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  4. Bold Eagle

    Bold Eagle Member

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    subbed - I hate throwing things away and think we need to repair far more often. Excellent effort so far and keen to watch the outcomes. Maybe even have a listen one day?
     
  5. OP
    OP
    /invariance\

    /invariance\ Member

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    Thanks Gumby and BEagle.
    Hope I can do it justice.
     
  6. OP
    OP
    /invariance\

    /invariance\ Member

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    What an ordeal re-assembling the front!
    Trying to fit and screw in the lamps, headphone socket and tuner preset pots to the fascia with limited space and connecting wire was a walk in the park compared to putting in three screws holding down the pushbutton switch assembly to the fascia. The red oval on the below image shows what was at hand. The top screw holds the switch button assembly onto the pushbutton bracket which is fitted pre-assembly. The pcb is for the switches and the bottom screw you see there is the little bastard. I would get one end of the switch assy in but for the life of me I couldn't get the other screw in, even with the screws loose.
    IMG_1521.JPG
    I eventually reversed my procedure and put this one in first and moved to the other end. Flat head, machine thread screws in a recessed fitting are shit!
    The red circle top right is the lifted pad for the tuner dial pot that had too much flexing :thumbdn:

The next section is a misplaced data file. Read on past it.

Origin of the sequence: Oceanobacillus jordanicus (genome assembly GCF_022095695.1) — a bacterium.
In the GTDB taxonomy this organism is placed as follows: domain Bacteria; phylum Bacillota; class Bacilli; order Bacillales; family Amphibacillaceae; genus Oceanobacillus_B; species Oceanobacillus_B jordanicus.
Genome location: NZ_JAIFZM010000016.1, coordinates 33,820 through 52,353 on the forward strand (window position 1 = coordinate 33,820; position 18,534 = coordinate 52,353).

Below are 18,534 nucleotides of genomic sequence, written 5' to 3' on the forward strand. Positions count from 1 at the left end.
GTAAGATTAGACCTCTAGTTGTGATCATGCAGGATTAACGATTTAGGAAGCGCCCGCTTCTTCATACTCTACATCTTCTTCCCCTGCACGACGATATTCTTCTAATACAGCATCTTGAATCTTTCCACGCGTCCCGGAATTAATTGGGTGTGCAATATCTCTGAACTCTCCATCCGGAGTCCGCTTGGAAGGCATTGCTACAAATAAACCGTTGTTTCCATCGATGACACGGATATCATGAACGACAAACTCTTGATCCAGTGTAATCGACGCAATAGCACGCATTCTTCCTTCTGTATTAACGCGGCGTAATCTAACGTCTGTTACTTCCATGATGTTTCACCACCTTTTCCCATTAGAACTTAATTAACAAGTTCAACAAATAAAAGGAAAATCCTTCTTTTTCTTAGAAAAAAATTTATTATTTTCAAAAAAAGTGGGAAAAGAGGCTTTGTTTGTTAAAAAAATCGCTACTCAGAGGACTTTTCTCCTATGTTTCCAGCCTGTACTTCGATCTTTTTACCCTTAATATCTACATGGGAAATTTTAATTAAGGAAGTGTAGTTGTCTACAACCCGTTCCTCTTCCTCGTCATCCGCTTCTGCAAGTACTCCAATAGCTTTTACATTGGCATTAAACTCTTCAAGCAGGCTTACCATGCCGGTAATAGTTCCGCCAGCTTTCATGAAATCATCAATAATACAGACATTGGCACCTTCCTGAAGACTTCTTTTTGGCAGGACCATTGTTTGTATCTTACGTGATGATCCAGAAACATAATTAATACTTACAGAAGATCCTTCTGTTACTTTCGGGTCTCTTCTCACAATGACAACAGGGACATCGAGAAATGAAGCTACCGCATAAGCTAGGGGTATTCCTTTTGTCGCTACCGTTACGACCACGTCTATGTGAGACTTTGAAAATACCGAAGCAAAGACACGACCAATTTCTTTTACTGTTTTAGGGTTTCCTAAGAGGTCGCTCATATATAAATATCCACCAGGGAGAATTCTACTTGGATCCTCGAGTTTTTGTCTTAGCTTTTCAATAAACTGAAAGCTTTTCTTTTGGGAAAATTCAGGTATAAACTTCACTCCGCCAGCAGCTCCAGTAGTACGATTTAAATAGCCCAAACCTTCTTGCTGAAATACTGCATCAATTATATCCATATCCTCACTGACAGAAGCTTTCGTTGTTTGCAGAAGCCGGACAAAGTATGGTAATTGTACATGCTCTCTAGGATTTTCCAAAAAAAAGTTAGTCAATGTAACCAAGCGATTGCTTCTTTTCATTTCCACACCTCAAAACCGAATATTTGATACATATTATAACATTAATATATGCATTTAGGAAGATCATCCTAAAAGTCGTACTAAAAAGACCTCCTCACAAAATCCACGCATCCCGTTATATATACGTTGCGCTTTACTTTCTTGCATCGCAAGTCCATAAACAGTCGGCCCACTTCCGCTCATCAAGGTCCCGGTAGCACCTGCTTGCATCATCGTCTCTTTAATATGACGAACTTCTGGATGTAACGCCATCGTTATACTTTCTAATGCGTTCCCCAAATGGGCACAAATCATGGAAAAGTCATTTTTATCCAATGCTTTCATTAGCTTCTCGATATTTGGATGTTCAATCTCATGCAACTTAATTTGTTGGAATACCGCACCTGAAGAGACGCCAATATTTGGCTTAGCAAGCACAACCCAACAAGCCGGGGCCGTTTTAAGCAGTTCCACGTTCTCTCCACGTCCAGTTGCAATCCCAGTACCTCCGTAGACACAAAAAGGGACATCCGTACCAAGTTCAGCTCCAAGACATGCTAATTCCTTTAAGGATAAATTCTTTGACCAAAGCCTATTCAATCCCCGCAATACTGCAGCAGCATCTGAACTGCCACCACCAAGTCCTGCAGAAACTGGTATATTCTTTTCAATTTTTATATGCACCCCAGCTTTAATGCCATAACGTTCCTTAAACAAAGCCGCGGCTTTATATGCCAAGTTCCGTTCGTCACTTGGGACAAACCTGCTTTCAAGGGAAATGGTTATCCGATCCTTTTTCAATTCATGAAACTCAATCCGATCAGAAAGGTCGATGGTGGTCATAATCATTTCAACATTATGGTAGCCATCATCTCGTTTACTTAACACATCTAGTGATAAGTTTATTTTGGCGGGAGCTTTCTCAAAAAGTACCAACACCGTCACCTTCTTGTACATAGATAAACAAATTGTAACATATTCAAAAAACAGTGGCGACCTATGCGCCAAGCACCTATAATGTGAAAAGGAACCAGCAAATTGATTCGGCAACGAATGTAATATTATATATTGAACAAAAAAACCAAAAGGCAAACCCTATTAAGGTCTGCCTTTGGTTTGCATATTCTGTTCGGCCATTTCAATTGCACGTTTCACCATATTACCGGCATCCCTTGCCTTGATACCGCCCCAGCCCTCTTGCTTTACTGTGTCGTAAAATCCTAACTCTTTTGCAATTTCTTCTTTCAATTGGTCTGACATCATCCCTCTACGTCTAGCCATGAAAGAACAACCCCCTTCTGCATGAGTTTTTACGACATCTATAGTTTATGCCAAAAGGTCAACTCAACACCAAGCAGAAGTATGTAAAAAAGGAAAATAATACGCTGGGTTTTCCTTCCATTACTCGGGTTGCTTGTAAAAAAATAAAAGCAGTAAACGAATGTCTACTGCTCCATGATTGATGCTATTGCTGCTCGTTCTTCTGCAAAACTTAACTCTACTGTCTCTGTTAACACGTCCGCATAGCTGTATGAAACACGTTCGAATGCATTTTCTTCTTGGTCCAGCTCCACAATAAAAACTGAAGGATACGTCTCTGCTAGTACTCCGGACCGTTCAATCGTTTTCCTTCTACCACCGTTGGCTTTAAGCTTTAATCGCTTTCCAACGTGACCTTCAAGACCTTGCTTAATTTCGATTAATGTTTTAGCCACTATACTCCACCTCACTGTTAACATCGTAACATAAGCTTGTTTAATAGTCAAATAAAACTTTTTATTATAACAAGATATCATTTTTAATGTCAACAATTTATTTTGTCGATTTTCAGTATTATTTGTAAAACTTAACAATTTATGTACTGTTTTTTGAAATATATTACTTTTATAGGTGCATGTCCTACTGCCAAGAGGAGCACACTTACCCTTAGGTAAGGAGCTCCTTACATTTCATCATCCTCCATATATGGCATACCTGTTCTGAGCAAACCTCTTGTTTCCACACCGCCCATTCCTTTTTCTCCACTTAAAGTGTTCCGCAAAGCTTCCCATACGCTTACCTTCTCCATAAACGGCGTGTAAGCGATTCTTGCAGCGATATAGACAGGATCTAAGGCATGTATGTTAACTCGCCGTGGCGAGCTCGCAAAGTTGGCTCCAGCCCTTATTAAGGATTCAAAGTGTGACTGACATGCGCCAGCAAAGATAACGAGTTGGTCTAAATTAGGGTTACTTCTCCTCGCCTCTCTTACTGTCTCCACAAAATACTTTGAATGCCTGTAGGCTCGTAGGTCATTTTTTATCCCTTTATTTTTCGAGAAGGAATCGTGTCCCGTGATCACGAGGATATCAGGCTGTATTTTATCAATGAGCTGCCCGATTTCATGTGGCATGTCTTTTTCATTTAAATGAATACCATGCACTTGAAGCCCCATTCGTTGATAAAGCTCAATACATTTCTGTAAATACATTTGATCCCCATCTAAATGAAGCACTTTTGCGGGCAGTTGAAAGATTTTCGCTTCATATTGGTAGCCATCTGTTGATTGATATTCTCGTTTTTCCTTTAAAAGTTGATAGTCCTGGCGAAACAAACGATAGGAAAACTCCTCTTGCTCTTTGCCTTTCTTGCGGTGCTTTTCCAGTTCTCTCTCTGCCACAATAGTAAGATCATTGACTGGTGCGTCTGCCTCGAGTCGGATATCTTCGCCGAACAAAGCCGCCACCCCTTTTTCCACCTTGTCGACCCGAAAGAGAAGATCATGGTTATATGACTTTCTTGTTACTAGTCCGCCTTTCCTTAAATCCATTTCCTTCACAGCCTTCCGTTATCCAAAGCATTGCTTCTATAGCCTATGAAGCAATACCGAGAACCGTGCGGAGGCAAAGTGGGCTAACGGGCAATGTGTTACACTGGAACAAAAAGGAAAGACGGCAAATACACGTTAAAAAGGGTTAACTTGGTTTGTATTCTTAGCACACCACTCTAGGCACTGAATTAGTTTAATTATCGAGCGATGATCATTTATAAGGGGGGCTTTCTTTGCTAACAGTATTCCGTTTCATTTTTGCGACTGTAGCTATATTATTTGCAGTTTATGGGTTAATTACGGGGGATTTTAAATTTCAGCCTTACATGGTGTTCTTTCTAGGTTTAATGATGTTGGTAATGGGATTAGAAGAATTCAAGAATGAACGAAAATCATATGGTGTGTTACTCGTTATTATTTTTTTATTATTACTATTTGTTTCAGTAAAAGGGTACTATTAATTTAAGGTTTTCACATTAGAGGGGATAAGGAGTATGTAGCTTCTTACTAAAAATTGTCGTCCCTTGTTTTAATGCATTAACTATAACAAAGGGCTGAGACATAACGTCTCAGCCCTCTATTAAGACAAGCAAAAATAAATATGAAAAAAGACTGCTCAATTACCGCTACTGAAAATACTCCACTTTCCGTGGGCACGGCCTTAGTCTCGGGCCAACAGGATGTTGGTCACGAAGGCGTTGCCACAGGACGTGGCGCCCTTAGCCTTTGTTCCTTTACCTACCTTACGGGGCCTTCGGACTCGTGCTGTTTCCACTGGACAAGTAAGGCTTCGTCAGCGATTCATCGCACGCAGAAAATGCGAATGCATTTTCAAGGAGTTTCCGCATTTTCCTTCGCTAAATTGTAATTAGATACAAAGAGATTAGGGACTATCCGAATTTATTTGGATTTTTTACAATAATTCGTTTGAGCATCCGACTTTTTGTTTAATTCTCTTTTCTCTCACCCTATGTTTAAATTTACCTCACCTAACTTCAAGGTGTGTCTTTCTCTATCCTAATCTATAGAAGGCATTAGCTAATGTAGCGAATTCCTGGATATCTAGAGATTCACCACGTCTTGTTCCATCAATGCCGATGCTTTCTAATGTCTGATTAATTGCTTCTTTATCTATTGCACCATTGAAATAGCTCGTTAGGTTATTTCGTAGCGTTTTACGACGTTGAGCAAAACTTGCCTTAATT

The main reason for the slow progress on this is I have been cleaning all of the screws (sand, steel wool then wax). Might be a bit over the top as they won't be seen from the front, but I want to stem any further corrosion and they would look pretty nasty against the nice shiny aluminium.
    IMG_1520.JPG
    After much elation I realised I forgot to test the indicator lamps before assembly. I really hope none are blown.
    Removed the screws from the transformer box to clean them up. Hope I never have to replace the tranny.
    IMG_1515.JPG
    Gave the outside of the box the same clean-up treatment and was about to work on the bracket holding the main filter caps, but it would have meant desoldering quite a few wires and being it is even less visible than what I have done to date, I thought 'stuff it'.
    I removed the mains switch mounting support as it has a bit of rust on it. Turned it over and 'hello'.
    IMG_1516.JPG
    I have sanded it down, painted it with Rustoff and sprayed it with grey primer.
    Onto the broken slide pot.
     
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  7. OP
    OP
    /invariance\

    /invariance\ Member

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    Ok, I couldn't help myself
    IMG_1524.JPG